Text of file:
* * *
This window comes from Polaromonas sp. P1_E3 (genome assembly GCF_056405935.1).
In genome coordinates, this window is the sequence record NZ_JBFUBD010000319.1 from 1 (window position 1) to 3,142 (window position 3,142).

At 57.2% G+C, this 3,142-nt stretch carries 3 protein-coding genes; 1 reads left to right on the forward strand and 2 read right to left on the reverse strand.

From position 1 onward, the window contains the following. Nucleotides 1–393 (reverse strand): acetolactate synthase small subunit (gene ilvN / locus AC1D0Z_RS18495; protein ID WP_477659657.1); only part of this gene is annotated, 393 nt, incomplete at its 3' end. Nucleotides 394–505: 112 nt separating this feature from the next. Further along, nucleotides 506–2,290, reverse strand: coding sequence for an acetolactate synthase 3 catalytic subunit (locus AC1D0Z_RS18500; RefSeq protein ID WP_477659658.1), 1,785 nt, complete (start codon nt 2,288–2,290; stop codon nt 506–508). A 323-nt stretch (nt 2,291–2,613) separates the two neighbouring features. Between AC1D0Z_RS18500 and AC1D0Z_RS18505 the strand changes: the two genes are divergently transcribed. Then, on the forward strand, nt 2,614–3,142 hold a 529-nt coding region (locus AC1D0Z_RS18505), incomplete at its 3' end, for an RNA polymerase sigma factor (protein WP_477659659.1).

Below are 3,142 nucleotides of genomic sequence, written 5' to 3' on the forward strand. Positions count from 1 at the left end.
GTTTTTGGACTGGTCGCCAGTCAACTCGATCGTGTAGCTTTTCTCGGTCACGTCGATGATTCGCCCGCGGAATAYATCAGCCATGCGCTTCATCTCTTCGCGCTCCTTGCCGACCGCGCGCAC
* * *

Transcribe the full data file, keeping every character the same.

This window comes from Polaromonas sp. P1_E3 (genome assembly GCF_056405935.1).
In genome coordinates, this window is the sequence record NZ_JBFUBD010000319.1 from 1 (window position 1) to 3,142 (window position 3,142).

At 57.2% G+C, this 3,142-nt stretch carries 3 protein-coding genes; 1 reads left to right on the forward strand and 2 read right to left on the reverse strand.

From position 1 onward, the window contains the following. Nucleotides 1–393 (reverse strand): acetolactate synthase small subunit (gene ilvN / locus AC1D0Z_RS18495; protein ID WP_477659657.1); only part of this gene is annotated, 393 nt, incomplete at its 3' end. Nucleotides 394–505: 112 nt separating this feature from the next. Further along, nucleotides 506–2,290, reverse strand: coding sequence for an acetolactate synthase 3 catalytic subunit (locus AC1D0Z_RS18500; RefSeq protein ID WP_477659658.1), 1,785 nt, complete (start codon nt 2,288–2,290; stop codon nt 506–508). A 323-nt stretch (nt 2,291–2,613) separates the two neighbouring features. Between AC1D0Z_RS18500 and AC1D0Z_RS18505 the strand changes: the two genes are divergently transcribed. Then, on the forward strand, nt 2,614–3,142 hold a 529-nt coding region (locus AC1D0Z_RS18505), incomplete at its 3' end, for an RNA polymerase sigma factor (protein WP_477659659.1).

Below are 3,142 nucleotides of genomic sequence, written 5' to 3' on the forward strand. Positions count from 1 at the left end.
GTTTTTGGACTGGTCGCCAGTCAACTCGATCGTGTAGCTTTTCTCGGTCACGTCGATGATTCGCCCGCGGAATAYATCAGCCATGCGCTTCATCTCTTCGCGCTCCTTGCCGACCGCGCGCAC